A girl is born, she starts growing up, shows great potential and abilities as a student. She excels in her academics and extracurricular activities, and dreams of doing something fruitful in life. Her parents, teachers and others around her applaud and appreciate her.
She grows into a bright young girl. Then she turns 20. All of a sudden, people start questioning her and her parents about her marriage, and her academic excellence seems forgotten. Why does this happen, even today, when we are supposed to have become a modern society?
Well, the truth is that we’re not quite the forward-thinking society we think we are. Even today, the reality is that many believe that a girl should be married in her twenties. Unfortunately, many Indian parents still think this way. A girl is either cajoled or given an ultimatum to get married by 25 – before she gets “old” and misses out on the “good boys”, or before the father retires.
Most women obey, since they don’t feel they have a choice. They give in to the pressure, stifle their dreams and marry men they could not tell apart in a crowd.
After a girl is married, she tries to adjust to the new family. She is expected to behave like a “dutiful bahu”, take care of the husband and in-laws and abide by the rules of the house (funnily applicable only to the daughter-in-law). She is told that the family is her primary responsibility and that she should leave matters of finance to her husband (meaning that she should not think about working outside the house)
Then, six months down the line, she is questioned about having a child. The dutiful son, of course, stays all too quiet while his wife is badgered with questions about “starting a family”. The wife is, most tactlessly, reminded of her “age and fertility”, and given lectures on being a good daughter-in-law.
Once the child is born, she is told that he or she is her sole reason of existence. Work can take a backseat. It does not end there, of course. By the time the child is at an age to start school, she is coaxed into providing a sibling for the first child. She is told that once both the children start growing up together, she can go back to her work. The road gets longer.
Finally, by the time the children are old enough to go to school, the woman takes a stand and decides to work. But, she’s in for a rude shock – the world has moved on, she’s not relevant anymore. She applies for positions but does not make much headway. The people who do call her for an interview, question her experience, the gap in her resume time, her skills, her children, her abilities and finally, her dedication. Most of the times she is shown the door politely. She must go on, undeterred and try to find something relevant – where she can fit without being asked questions.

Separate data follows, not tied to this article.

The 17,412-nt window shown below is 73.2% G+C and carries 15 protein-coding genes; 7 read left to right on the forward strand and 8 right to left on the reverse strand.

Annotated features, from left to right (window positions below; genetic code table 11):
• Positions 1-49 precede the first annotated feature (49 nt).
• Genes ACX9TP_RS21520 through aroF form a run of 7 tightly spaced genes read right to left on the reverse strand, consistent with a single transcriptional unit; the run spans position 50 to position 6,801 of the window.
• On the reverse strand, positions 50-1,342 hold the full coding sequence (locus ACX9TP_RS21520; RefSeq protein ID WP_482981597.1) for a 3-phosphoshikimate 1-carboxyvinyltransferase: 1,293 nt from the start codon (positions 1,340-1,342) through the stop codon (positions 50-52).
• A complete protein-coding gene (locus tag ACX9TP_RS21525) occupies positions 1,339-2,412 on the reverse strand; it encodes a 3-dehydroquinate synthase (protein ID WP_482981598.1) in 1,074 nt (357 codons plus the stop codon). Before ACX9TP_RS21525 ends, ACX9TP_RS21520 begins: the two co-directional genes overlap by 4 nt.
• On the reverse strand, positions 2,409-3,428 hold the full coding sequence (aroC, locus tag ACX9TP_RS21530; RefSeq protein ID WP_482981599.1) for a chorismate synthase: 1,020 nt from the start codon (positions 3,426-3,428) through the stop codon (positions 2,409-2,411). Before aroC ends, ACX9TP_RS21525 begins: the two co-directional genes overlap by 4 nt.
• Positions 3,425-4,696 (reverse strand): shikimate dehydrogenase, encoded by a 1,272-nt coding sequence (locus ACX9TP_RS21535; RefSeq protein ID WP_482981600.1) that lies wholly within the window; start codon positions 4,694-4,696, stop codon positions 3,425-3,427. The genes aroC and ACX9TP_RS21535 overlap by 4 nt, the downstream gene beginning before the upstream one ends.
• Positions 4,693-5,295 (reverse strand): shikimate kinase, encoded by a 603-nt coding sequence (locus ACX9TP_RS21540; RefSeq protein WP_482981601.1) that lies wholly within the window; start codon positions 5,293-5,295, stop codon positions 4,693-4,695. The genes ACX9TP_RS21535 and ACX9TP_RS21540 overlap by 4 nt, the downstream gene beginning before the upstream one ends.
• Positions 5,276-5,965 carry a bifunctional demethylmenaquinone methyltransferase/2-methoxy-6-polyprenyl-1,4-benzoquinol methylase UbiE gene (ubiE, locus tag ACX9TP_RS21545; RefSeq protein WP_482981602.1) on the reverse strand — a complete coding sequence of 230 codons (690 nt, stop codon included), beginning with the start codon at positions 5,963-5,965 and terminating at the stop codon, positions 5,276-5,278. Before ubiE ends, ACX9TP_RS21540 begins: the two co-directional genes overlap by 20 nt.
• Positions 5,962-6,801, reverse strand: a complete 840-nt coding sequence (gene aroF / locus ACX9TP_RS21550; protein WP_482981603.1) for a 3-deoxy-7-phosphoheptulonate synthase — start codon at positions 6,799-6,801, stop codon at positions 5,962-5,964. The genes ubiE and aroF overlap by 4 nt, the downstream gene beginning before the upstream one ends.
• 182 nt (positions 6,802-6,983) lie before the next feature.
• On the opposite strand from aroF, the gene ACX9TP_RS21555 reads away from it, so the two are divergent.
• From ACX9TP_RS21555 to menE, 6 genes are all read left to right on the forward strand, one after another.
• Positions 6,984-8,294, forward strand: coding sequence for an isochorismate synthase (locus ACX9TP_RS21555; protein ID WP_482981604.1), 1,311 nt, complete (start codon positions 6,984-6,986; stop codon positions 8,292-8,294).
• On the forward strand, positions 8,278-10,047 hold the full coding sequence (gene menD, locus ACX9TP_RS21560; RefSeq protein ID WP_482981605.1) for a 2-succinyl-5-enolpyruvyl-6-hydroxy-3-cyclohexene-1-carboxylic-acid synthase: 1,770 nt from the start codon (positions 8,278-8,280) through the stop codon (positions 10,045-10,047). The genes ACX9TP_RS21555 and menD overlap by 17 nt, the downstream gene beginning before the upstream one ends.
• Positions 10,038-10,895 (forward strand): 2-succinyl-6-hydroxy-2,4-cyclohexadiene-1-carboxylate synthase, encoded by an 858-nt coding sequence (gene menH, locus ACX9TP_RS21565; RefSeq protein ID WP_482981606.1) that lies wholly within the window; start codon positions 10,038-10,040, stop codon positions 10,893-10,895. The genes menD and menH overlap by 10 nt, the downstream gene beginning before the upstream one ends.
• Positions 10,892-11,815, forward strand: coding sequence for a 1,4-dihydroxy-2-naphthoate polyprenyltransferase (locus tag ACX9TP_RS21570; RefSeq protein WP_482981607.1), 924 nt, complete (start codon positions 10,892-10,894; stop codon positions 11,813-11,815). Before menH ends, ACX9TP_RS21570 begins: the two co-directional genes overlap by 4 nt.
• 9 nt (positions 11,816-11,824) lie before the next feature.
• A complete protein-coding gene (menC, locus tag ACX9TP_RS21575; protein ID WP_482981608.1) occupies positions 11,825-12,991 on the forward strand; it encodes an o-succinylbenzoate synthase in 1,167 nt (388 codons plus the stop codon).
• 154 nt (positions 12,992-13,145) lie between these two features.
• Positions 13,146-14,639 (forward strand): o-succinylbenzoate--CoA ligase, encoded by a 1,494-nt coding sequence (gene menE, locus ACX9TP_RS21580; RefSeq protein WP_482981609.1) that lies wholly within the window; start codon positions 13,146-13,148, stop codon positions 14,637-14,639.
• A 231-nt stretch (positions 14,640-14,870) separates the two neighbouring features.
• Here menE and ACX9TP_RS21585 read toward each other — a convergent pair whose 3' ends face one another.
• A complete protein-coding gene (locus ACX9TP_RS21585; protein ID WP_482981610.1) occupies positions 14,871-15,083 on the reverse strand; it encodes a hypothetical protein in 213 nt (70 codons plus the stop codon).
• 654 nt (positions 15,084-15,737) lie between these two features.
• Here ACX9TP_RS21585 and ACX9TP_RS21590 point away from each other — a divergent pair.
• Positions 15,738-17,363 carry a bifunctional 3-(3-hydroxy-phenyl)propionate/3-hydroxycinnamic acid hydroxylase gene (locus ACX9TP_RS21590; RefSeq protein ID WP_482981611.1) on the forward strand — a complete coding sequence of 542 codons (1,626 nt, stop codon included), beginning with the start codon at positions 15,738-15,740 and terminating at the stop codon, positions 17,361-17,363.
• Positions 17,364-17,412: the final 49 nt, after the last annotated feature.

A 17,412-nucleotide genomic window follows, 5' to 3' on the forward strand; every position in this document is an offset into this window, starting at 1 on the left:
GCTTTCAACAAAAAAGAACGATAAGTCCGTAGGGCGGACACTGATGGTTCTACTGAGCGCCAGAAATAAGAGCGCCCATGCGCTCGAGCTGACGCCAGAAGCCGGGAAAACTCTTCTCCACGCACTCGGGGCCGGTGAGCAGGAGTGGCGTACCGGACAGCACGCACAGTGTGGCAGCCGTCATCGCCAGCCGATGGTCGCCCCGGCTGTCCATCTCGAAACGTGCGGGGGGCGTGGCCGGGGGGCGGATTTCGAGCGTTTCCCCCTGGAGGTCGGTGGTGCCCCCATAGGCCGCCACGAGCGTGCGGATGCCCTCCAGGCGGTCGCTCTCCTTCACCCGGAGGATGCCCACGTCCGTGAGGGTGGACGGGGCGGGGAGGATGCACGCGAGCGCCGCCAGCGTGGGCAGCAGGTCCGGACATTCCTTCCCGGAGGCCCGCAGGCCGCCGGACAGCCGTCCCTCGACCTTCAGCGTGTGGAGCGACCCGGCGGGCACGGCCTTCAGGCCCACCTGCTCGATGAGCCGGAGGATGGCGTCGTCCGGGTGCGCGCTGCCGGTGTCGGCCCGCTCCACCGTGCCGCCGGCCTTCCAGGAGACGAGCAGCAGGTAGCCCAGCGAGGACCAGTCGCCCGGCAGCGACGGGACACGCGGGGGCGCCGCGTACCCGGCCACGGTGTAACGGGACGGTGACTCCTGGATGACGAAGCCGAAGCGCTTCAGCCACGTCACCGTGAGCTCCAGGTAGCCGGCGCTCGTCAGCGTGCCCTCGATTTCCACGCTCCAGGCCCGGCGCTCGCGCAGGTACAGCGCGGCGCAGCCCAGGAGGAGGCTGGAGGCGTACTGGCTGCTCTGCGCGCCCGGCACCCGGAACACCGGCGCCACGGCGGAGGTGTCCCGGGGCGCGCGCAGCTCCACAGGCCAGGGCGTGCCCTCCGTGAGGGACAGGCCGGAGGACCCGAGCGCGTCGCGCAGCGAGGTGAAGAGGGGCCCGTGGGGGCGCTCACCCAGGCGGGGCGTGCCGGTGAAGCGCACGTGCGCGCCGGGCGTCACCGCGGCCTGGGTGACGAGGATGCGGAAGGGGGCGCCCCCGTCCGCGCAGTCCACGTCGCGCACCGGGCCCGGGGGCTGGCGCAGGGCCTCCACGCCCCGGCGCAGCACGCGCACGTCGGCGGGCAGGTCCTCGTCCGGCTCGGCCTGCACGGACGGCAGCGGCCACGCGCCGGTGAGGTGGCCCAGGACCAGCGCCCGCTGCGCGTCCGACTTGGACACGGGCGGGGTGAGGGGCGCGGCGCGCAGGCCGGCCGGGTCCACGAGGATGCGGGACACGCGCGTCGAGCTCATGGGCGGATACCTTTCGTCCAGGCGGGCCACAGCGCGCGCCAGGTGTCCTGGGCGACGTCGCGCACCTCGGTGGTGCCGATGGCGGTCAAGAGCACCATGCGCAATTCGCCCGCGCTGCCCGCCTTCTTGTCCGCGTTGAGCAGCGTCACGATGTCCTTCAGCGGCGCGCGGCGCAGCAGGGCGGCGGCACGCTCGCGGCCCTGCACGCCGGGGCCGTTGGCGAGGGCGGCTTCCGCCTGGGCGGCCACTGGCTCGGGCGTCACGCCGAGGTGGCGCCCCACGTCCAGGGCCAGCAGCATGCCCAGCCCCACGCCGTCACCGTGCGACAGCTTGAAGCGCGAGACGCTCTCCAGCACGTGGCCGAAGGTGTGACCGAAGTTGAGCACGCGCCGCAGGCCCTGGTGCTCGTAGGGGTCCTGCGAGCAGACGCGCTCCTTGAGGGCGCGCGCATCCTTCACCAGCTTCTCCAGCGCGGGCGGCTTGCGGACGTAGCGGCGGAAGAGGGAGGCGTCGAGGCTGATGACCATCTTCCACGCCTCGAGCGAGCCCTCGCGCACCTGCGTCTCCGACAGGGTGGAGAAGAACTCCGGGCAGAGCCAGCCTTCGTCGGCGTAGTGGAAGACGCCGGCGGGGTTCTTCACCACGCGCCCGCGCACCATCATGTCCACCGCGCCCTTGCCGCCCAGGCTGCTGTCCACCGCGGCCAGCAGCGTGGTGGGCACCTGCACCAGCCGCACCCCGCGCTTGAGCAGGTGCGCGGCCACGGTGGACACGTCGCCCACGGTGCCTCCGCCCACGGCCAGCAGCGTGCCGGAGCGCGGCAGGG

No matter what she goes through, the woman (a mother) does not show her anguish. Doing so will only draw comments about her being selfish and unfair to her kids and family. Then she hits 35 – and slowly, her confidence, will and subsequently her dreams fade.
What is a woman to do? She has the intelligence, the capability and the mind to think and dream! Yet the relatives, the society with their endless restrictions, questions, and allegations somewhere stifle those dreams.
I am not saying that this is the case with every woman – there are women who are fortunate enough to have supportive parents, husband and in-laws, yet they are in the minority. Most women have to fight with the family and the system (and also with herself) to fulfill her dreams.
It time a woman is encouraged to tap her potential, given the support and the encouragement to make her dreams come true. Families need to support women, in the rue sense.
I await such a day, which I hope is soon.
By Ritwika Roy Mutsuddi
Ritwika Roy Mutsuddi is a blogger – a Bengali, now a true blue Mumbaikar. She expresses
herself through her blog. An optimist, ever ready to learn new things, she is a mommy to two lovely kids.
RebootMag: The above is a personal piece, which expresses what a woman feels when she wants to work and is not able to. It is Reboot’s aim to make women financially independent – to help them get back on their feet professionally. For this, there are coaching and mentoring sessions, apart from jobs. What women must remember, that it is important to stay relevant while they are on a break from work.